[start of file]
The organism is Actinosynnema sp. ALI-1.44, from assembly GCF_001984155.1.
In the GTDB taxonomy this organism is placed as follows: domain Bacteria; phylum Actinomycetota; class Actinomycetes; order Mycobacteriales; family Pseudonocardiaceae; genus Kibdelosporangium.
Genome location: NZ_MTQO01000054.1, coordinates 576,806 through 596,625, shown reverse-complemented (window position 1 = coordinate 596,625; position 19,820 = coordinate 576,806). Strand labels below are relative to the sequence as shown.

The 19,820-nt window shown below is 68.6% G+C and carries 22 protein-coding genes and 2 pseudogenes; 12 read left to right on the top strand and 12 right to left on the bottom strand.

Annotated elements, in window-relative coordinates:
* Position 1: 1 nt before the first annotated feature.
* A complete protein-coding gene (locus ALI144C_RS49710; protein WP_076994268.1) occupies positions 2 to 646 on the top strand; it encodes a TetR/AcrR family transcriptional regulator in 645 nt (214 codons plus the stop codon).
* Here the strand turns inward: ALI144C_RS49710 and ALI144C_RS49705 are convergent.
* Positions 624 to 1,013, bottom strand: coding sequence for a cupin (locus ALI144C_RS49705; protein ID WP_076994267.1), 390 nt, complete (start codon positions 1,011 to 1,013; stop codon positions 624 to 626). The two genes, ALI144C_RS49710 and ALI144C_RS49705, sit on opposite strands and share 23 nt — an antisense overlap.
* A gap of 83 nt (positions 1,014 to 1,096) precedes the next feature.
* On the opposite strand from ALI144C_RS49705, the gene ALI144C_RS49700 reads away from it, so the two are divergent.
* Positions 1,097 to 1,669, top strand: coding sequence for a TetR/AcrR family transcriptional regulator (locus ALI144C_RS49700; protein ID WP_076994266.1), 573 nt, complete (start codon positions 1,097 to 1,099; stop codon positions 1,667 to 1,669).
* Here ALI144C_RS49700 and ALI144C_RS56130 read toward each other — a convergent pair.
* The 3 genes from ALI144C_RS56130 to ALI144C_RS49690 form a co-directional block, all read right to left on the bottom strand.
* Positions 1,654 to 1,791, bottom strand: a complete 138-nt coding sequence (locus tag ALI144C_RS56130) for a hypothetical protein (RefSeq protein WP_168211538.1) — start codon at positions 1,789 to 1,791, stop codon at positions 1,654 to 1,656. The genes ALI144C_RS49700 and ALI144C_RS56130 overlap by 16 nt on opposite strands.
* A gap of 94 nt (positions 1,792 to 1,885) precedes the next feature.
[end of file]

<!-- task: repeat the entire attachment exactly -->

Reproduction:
The organism is Actinosynnema sp. ALI-1.44, from assembly GCF_001984155.1.
In the GTDB taxonomy this organism is placed as follows: domain Bacteria; phylum Actinomycetota; class Actinomycetes; order Mycobacteriales; family Pseudonocardiaceae; genus Kibdelosporangium.
Genome location: NZ_MTQO01000054.1, coordinates 576,806 through 596,625, shown reverse-complemented (window position 1 = coordinate 596,625; position 19,820 = coordinate 576,806). Strand labels below are relative to the sequence as shown.

The 19,820-nt window shown below is 68.6% G+C and carries 22 protein-coding genes and 2 pseudogenes; 12 read left to right on the top strand and 12 right to left on the bottom strand.

Annotated elements, in window-relative coordinates:
* Position 1: 1 nt before the first annotated feature.
* A complete protein-coding gene (locus ALI144C_RS49710; protein WP_076994268.1) occupies positions 2 to 646 on the top strand; it encodes a TetR/AcrR family transcriptional regulator in 645 nt (214 codons plus the stop codon).
* Here the strand turns inward: ALI144C_RS49710 and ALI144C_RS49705 are convergent.
* Positions 624 to 1,013, bottom strand: coding sequence for a cupin (locus ALI144C_RS49705; protein ID WP_076994267.1), 390 nt, complete (start codon positions 1,011 to 1,013; stop codon positions 624 to 626). The two genes, ALI144C_RS49710 and ALI144C_RS49705, sit on opposite strands and share 23 nt — an antisense overlap.
* A gap of 83 nt (positions 1,014 to 1,096) precedes the next feature.
* On the opposite strand from ALI144C_RS49705, the gene ALI144C_RS49700 reads away from it, so the two are divergent.
* Positions 1,097 to 1,669, top strand: coding sequence for a TetR/AcrR family transcriptional regulator (locus ALI144C_RS49700; protein ID WP_076994266.1), 573 nt, complete (start codon positions 1,097 to 1,099; stop codon positions 1,667 to 1,669).
* Here ALI144C_RS49700 and ALI144C_RS56130 read toward each other — a convergent pair.
* The 3 genes from ALI144C_RS56130 to ALI144C_RS49690 form a co-directional block, all read right to left on the bottom strand.
* Positions 1,654 to 1,791, bottom strand: a complete 138-nt coding sequence (locus tag ALI144C_RS56130) for a hypothetical protein (RefSeq protein WP_168211538.1) — start codon at positions 1,789 to 1,791, stop codon at positions 1,654 to 1,656. The genes ALI144C_RS49700 and ALI144C_RS56130 overlap by 16 nt on opposite strands.
* A gap of 94 nt (positions 1,792 to 1,885) precedes the next feature.